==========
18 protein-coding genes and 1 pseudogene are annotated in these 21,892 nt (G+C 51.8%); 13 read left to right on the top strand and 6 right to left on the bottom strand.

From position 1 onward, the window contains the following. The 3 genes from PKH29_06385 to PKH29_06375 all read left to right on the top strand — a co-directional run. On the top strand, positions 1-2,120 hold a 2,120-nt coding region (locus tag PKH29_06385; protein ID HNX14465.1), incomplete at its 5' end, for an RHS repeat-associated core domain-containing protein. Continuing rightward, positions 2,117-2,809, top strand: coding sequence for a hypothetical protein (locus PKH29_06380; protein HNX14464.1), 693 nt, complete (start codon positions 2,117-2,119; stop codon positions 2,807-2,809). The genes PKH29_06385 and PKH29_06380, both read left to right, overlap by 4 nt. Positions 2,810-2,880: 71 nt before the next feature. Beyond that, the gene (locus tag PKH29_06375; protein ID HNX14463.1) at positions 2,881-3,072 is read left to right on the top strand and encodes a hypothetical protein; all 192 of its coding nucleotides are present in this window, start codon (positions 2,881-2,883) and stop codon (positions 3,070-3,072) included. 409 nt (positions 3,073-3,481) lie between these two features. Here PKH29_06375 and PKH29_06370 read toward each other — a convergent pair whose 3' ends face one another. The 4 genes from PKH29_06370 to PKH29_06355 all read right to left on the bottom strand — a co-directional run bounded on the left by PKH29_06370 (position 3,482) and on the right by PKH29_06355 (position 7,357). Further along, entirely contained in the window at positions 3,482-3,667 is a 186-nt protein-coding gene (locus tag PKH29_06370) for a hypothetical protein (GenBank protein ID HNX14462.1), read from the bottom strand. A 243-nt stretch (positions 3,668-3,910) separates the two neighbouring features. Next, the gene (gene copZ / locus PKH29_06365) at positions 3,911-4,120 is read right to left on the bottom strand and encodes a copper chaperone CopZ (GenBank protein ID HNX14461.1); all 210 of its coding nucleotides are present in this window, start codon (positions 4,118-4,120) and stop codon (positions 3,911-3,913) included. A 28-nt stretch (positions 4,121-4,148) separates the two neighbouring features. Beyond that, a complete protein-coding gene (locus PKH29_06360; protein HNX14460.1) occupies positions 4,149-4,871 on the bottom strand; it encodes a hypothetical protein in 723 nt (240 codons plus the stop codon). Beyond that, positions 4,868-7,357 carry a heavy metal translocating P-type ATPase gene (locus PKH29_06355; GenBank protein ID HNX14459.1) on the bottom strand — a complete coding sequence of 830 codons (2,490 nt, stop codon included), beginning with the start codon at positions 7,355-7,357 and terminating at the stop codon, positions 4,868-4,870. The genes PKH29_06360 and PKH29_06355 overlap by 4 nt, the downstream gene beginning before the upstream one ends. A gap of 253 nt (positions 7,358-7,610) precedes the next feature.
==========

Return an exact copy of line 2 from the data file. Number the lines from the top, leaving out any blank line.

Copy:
From position 1 onward, the window contains the following. The 3 genes from PKH29_06385 to PKH29_06375 all read left to right on the top strand — a co-directional run. On the top strand, positions 1-2,120 hold a 2,120-nt coding region (locus tag PKH29_06385; protein ID HNX14465.1), incomplete at its 5' end, for an RHS repeat-associated core domain-containing protein. Continuing rightward, positions 2,117-2,809, top strand: coding sequence for a hypothetical protein (locus PKH29_06380; protein HNX14464.1), 693 nt, complete (start codon positions 2,117-2,119; stop codon positions 2,807-2,809). The genes PKH29_06385 and PKH29_06380, both read left to right, overlap by 4 nt. Positions 2,810-2,880: 71 nt before the next feature. Beyond that, the gene (locus tag PKH29_06375; protein ID HNX14463.1) at positions 2,881-3,072 is read left to right on the top strand and encodes a hypothetical protein; all 192 of its coding nucleotides are present in this window, start codon (positions 2,881-2,883) and stop codon (positions 3,070-3,072) included. 409 nt (positions 3,073-3,481) lie between these two features. Here PKH29_06375 and PKH29_06370 read toward each other — a convergent pair whose 3' ends face one another. The 4 genes from PKH29_06370 to PKH29_06355 all read right to left on the bottom strand — a co-directional run bounded on the left by PKH29_06370 (position 3,482) and on the right by PKH29_06355 (position 7,357). Further along, entirely contained in the window at positions 3,482-3,667 is a 186-nt protein-coding gene (locus tag PKH29_06370) for a hypothetical protein (GenBank protein ID HNX14462.1), read from the bottom strand. A 243-nt stretch (positions 3,668-3,910) separates the two neighbouring features. Next, the gene (gene copZ / locus PKH29_06365) at positions 3,911-4,120 is read right to left on the bottom strand and encodes a copper chaperone CopZ (GenBank protein ID HNX14461.1); all 210 of its coding nucleotides are present in this window, start codon (positions 4,118-4,120) and stop codon (positions 3,911-3,913) included. A 28-nt stretch (positions 4,121-4,148) separates the two neighbouring features. Beyond that, a complete protein-coding gene (locus PKH29_06360; protein HNX14460.1) occupies positions 4,149-4,871 on the bottom strand; it encodes a hypothetical protein in 723 nt (240 codons plus the stop codon). Beyond that, positions 4,868-7,357 carry a heavy metal translocating P-type ATPase gene (locus PKH29_06355; GenBank protein ID HNX14459.1) on the bottom strand — a complete coding sequence of 830 codons (2,490 nt, stop codon included), beginning with the start codon at positions 7,355-7,357 and terminating at the stop codon, positions 4,868-4,870. The genes PKH29_06360 and PKH29_06355 overlap by 4 nt, the downstream gene beginning before the upstream one ends. A gap of 253 nt (positions 7,358-7,610) precedes the next feature.